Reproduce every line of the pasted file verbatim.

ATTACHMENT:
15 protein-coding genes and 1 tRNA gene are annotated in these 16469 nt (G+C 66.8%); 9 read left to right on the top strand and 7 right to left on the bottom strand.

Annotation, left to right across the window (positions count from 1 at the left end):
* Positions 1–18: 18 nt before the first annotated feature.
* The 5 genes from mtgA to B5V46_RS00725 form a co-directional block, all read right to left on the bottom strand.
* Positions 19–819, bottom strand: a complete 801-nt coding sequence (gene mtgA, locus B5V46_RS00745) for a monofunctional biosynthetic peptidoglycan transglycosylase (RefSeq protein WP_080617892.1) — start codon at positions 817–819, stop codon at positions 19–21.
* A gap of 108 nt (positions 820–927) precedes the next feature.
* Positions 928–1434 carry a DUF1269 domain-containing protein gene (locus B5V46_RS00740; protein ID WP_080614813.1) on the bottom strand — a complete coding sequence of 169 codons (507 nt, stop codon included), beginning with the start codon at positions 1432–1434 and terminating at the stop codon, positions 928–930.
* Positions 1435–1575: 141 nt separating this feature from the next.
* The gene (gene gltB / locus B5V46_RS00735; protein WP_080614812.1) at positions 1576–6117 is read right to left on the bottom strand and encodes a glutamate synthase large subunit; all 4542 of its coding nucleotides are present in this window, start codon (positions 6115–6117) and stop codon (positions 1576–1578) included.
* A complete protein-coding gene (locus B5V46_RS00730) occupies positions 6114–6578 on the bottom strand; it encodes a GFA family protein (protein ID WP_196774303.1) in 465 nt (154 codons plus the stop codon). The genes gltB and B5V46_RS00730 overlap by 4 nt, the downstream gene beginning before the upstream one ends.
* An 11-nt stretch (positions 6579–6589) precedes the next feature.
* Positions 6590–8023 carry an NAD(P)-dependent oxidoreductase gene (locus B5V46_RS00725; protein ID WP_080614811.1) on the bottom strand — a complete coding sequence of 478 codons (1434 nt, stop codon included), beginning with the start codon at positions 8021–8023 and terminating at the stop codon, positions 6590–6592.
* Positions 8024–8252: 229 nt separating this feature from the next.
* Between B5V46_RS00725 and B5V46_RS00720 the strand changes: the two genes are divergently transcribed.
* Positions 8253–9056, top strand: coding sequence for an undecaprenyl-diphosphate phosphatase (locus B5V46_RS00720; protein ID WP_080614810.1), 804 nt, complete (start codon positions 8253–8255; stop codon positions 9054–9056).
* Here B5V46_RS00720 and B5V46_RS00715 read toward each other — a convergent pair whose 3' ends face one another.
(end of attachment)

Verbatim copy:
15 protein-coding genes and 1 tRNA gene are annotated in these 16469 nt (G+C 66.8%); 9 read left to right on the top strand and 7 right to left on the bottom strand.

Annotation, left to right across the window (positions count from 1 at the left end):
* Positions 1–18: 18 nt before the first annotated feature.
* The 5 genes from mtgA to B5V46_RS00725 form a co-directional block, all read right to left on the bottom strand.
* Positions 19–819, bottom strand: a complete 801-nt coding sequence (gene mtgA, locus B5V46_RS00745) for a monofunctional biosynthetic peptidoglycan transglycosylase (RefSeq protein WP_080617892.1) — start codon at positions 817–819, stop codon at positions 19–21.
* A gap of 108 nt (positions 820–927) precedes the next feature.
* Positions 928–1434 carry a DUF1269 domain-containing protein gene (locus B5V46_RS00740; protein ID WP_080614813.1) on the bottom strand — a complete coding sequence of 169 codons (507 nt, stop codon included), beginning with the start codon at positions 1432–1434 and terminating at the stop codon, positions 928–930.
* Positions 1435–1575: 141 nt separating this feature from the next.
* The gene (gene gltB / locus B5V46_RS00735; protein WP_080614812.1) at positions 1576–6117 is read right to left on the bottom strand and encodes a glutamate synthase large subunit; all 4542 of its coding nucleotides are present in this window, start codon (positions 6115–6117) and stop codon (positions 1576–1578) included.
* A complete protein-coding gene (locus B5V46_RS00730) occupies positions 6114–6578 on the bottom strand; it encodes a GFA family protein (protein ID WP_196774303.1) in 465 nt (154 codons plus the stop codon). The genes gltB and B5V46_RS00730 overlap by 4 nt, the downstream gene beginning before the upstream one ends.
* An 11-nt stretch (positions 6579–6589) precedes the next feature.
* Positions 6590–8023 carry an NAD(P)-dependent oxidoreductase gene (locus B5V46_RS00725; protein ID WP_080614811.1) on the bottom strand — a complete coding sequence of 478 codons (1434 nt, stop codon included), beginning with the start codon at positions 8021–8023 and terminating at the stop codon, positions 6590–6592.
* Positions 8024–8252: 229 nt separating this feature from the next.
* Between B5V46_RS00725 and B5V46_RS00720 the strand changes: the two genes are divergently transcribed.
* Positions 8253–9056, top strand: coding sequence for an undecaprenyl-diphosphate phosphatase (locus B5V46_RS00720; protein ID WP_080614810.1), 804 nt, complete (start codon positions 8253–8255; stop codon positions 9054–9056).
* Here B5V46_RS00720 and B5V46_RS00715 read toward each other — a convergent pair whose 3' ends face one another.